BALTIMORE, Jan. 7 (UPI) -- Male circumcision, usually performed for religious or cultural reasons, could serve a health purpose in reducing the spread of disease, U.S. researchers say.
In an article published in the British journal Lancet, researchers say removal of the foreskin could reduce the spread of human papillomavirus, or HPV, which in persistent infections in women can lead to cervical cancer, ABC News reported Friday.
Cervical cancer is the leading cause of cancer deaths worldwide for women.
Studies have shown circumcised men are 32 to 35 percent less likely to contract HPV, and the new research indicates women whose partners are circumcised are 28 percent less likely to become infected with HPV.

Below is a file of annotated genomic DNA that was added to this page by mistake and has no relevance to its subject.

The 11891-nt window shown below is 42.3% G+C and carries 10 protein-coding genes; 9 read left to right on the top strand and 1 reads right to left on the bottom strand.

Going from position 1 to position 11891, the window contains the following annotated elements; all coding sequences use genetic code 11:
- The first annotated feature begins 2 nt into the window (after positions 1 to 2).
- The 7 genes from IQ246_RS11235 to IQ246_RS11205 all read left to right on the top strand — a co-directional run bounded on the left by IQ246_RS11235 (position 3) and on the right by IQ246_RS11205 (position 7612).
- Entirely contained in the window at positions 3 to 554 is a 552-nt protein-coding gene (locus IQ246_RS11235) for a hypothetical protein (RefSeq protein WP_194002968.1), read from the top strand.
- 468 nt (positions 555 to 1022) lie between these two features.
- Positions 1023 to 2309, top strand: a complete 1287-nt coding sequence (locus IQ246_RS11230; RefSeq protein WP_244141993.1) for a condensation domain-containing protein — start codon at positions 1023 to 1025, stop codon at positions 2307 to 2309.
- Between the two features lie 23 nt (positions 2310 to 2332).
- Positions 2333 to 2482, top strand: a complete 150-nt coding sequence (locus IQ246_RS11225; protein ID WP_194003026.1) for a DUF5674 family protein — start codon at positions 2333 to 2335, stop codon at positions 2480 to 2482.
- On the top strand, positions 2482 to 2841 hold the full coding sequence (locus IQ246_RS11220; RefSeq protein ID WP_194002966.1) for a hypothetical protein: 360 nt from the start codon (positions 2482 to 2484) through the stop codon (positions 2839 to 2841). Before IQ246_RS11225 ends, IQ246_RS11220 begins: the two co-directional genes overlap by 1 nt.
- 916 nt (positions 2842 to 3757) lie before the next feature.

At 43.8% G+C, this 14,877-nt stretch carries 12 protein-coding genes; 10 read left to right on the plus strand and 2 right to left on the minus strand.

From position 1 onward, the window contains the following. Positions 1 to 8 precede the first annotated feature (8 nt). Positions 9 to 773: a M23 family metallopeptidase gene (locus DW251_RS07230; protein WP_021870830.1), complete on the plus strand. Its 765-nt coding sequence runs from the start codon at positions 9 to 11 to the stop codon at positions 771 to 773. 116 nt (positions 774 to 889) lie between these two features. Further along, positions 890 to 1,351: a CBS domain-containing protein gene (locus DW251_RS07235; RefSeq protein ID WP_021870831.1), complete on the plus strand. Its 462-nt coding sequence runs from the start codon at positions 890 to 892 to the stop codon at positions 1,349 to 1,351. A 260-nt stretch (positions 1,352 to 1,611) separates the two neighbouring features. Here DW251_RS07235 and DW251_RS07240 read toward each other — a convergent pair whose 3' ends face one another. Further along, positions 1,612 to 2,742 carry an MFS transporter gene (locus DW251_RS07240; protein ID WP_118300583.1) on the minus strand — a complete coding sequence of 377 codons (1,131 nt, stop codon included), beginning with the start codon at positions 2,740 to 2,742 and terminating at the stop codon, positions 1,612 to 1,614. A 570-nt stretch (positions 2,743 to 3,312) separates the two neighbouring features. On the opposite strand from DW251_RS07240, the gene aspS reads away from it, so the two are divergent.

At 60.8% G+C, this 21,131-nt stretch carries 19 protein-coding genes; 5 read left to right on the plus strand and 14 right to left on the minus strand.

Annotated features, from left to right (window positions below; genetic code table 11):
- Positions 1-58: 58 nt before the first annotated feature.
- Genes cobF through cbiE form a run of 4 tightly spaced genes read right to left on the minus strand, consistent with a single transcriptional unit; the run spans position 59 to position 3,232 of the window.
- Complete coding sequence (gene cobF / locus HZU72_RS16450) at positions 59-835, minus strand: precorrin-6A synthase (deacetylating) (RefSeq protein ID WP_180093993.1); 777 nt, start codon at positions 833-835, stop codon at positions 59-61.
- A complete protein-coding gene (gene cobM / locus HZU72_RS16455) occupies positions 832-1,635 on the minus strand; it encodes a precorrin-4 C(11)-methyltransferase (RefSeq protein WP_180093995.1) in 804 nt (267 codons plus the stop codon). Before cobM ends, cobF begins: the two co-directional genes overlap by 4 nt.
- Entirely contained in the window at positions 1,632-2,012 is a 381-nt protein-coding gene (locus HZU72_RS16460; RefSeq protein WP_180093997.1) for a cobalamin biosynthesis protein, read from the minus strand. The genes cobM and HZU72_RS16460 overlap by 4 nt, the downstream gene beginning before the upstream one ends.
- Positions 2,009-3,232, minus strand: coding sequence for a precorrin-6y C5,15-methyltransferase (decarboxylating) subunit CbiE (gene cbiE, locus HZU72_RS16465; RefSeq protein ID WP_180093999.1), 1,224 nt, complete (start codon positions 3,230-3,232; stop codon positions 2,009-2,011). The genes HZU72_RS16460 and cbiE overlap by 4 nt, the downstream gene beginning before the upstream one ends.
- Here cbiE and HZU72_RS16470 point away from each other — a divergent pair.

Controlled trials have shown circumcision decreases the risk of HIV, HPV and herpes. In women it reduces the risk of bacterial vaginosis, trichomoniasis and now HPV.
Though these trials were done in African countries, they support observational studies performed in the United States, study author Dr. Aaron Tobian of Johns Hopkins University said.
"Many will argue that these findings are in Africa and they do not represent the U.S.; however, almost all of the supporting observational studies for this area were performed on U.S. populations," he says.
"We believe the cumulative scientific evidence supporting circumcision is now overwhelming."
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